The defendants sought, but were not permitted, to cross-examine Thomas about his motive to kill Bolden and fabricate Ashby’s confessions in light of Thomas’s own alleged drug distribution. Ashby proffered that Thomas and Bolden had competing operations and pointed to ongoing criminal investigations into Thomas’s alleged operation as evidence of his motive to help the government. The trial court barred the proposed cross-examination, ruling that the proffer was insufficient to link Thomas to Bolden’s murder for purposes of a third-party perpetrator defense or to suggest motive to lie.
1. In light of the remedies and sanctions granted, the trial court did not abuse its discretion in denying a missing evidence instruction based on the failure to preserve evidence that someone else used Bolden’s credit cards after his death.
2. Hill had authority to consent to search of the basement apartment.
3. Ashby’s call logs and cellsite location information were not fruits of an illegal search of his phone. The phone information used to obtain warrants for the logs and location information was printed on the “interior hardware” of the phone itself, which police may still access incident to arrest without a warrant after Riley v. California, 134 S. Ct. 2473 (2014).
4. The trial court did not err in (a) admitting Ashby’s alleged statements to Thomas as statements against penal interest, (b) admitting Logan’s alleged statements to Carrington under the state-of-mind exception, or (c) denying severance based on the admission of those statements.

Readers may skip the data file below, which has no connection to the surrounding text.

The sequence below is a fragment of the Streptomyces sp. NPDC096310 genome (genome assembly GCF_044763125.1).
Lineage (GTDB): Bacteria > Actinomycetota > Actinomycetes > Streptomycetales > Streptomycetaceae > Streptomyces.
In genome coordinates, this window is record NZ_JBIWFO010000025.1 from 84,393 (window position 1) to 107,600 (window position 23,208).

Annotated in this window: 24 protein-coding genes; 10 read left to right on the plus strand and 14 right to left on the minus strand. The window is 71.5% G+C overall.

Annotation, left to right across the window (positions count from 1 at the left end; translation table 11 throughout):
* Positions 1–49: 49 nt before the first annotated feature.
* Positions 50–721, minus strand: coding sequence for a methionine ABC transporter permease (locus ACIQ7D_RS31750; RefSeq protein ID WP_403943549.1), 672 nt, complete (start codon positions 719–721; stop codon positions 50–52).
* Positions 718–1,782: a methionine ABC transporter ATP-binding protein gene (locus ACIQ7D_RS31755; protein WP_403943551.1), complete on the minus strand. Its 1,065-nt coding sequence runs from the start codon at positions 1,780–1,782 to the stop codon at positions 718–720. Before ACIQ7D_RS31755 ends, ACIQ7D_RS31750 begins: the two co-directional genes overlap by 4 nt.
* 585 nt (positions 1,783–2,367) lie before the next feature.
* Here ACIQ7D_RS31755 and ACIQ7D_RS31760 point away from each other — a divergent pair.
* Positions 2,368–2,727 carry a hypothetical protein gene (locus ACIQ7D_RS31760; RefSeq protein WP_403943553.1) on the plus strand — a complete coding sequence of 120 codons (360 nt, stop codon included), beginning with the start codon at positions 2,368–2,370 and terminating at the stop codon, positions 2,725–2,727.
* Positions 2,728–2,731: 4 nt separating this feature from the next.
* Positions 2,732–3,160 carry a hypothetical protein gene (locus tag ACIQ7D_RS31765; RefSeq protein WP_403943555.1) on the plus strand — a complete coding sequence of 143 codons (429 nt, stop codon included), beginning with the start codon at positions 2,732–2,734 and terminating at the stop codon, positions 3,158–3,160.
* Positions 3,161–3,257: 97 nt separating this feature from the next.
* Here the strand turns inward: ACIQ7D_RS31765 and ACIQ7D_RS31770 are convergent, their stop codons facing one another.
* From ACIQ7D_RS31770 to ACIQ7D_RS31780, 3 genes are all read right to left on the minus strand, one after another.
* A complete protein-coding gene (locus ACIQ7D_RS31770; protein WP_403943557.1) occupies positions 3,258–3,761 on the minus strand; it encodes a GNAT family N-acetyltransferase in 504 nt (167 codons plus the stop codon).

5. Ashby’s proffer was insufficient to allow him to present a third-party perpetrator defense based on Thomas’s competing drug operation.
6. The trial court did not err in precluding bias cross-examination about Thomas’s involvement in Mr. Bolden’s murder and other serious crimes being investigated at the time of trial. Even if it did, any error was harmless.
7. The evidence that Logan shot Ms. Daniels was sufficient to sustain his assault conviction.
8. The trial court did not err in instructing on the Pinkerton theory of liability.
9. Logan’s PFCV conviction must be vacated because the jury did not announce it in open court.
- The Court’s opinion underscores the need to seek an array of remedies and sanctions for Brady and Rule 16 violations, including discovery. Here, even after it was clear that the government had lost evidence related to a potential alternate suspect, the government withheld investigative notes related to that missing evidence. The Court holds that the trial court had discretion to deny a more drastic sanction because it correctly ordered the disclosure of those notes, which enabled the defense to attack the integrity of the “investigatory process and conclusions.” Slip Op. at 18.
- The Court does not resolve Ashby’s claim that the police violated Riley by using his phone to make phone calls in an attempt to learn his phone number because it determines that this information bore no “fruit” in the investigation. Slip Op. at 32 (deeming the question “immaterial”). Given the unsettled nature of this area of law, advocates should continue to argue that “manipulations” of a phone used to generate evidence require a warrant under Riley. WC.
Read the full opinion here.